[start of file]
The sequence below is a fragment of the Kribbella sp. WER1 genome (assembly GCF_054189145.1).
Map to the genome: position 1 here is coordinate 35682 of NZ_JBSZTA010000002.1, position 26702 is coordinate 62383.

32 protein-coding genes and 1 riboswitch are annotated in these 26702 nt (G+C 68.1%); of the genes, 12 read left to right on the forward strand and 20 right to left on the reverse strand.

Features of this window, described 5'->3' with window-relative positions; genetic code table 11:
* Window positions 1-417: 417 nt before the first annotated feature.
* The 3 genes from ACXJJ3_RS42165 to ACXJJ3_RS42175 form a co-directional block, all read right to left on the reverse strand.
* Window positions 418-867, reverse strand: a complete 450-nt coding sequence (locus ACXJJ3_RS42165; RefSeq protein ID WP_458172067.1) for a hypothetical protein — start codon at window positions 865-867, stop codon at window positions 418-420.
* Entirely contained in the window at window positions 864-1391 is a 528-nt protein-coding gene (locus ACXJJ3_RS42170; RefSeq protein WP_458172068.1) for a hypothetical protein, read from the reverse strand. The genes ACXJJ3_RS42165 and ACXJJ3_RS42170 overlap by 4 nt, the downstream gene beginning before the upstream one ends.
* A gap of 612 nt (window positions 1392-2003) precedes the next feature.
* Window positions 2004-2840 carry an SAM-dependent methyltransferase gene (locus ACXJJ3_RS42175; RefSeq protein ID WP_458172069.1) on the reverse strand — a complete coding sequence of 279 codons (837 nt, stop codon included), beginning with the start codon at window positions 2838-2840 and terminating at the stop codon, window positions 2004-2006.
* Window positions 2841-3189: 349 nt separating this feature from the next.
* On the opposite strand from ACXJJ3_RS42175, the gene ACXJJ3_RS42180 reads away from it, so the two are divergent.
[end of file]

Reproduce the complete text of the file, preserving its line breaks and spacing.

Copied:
The sequence below is a fragment of the Kribbella sp. WER1 genome (assembly GCF_054189145.1).
Map to the genome: position 1 here is coordinate 35682 of NZ_JBSZTA010000002.1, position 26702 is coordinate 62383.

32 protein-coding genes and 1 riboswitch are annotated in these 26702 nt (G+C 68.1%); of the genes, 12 read left to right on the forward strand and 20 right to left on the reverse strand.

Features of this window, described 5'->3' with window-relative positions; genetic code table 11:
* Window positions 1-417: 417 nt before the first annotated feature.
* The 3 genes from ACXJJ3_RS42165 to ACXJJ3_RS42175 form a co-directional block, all read right to left on the reverse strand.
* Window positions 418-867, reverse strand: a complete 450-nt coding sequence (locus ACXJJ3_RS42165; RefSeq protein ID WP_458172067.1) for a hypothetical protein — start codon at window positions 865-867, stop codon at window positions 418-420.
* Entirely contained in the window at window positions 864-1391 is a 528-nt protein-coding gene (locus ACXJJ3_RS42170; RefSeq protein WP_458172068.1) for a hypothetical protein, read from the reverse strand. The genes ACXJJ3_RS42165 and ACXJJ3_RS42170 overlap by 4 nt, the downstream gene beginning before the upstream one ends.
* A gap of 612 nt (window positions 1392-2003) precedes the next feature.
* Window positions 2004-2840 carry an SAM-dependent methyltransferase gene (locus ACXJJ3_RS42175; RefSeq protein ID WP_458172069.1) on the reverse strand — a complete coding sequence of 279 codons (837 nt, stop codon included), beginning with the start codon at window positions 2838-2840 and terminating at the stop codon, window positions 2004-2006.
* Window positions 2841-3189: 349 nt separating this feature from the next.
* On the opposite strand from ACXJJ3_RS42175, the gene ACXJJ3_RS42180 reads away from it, so the two are divergent.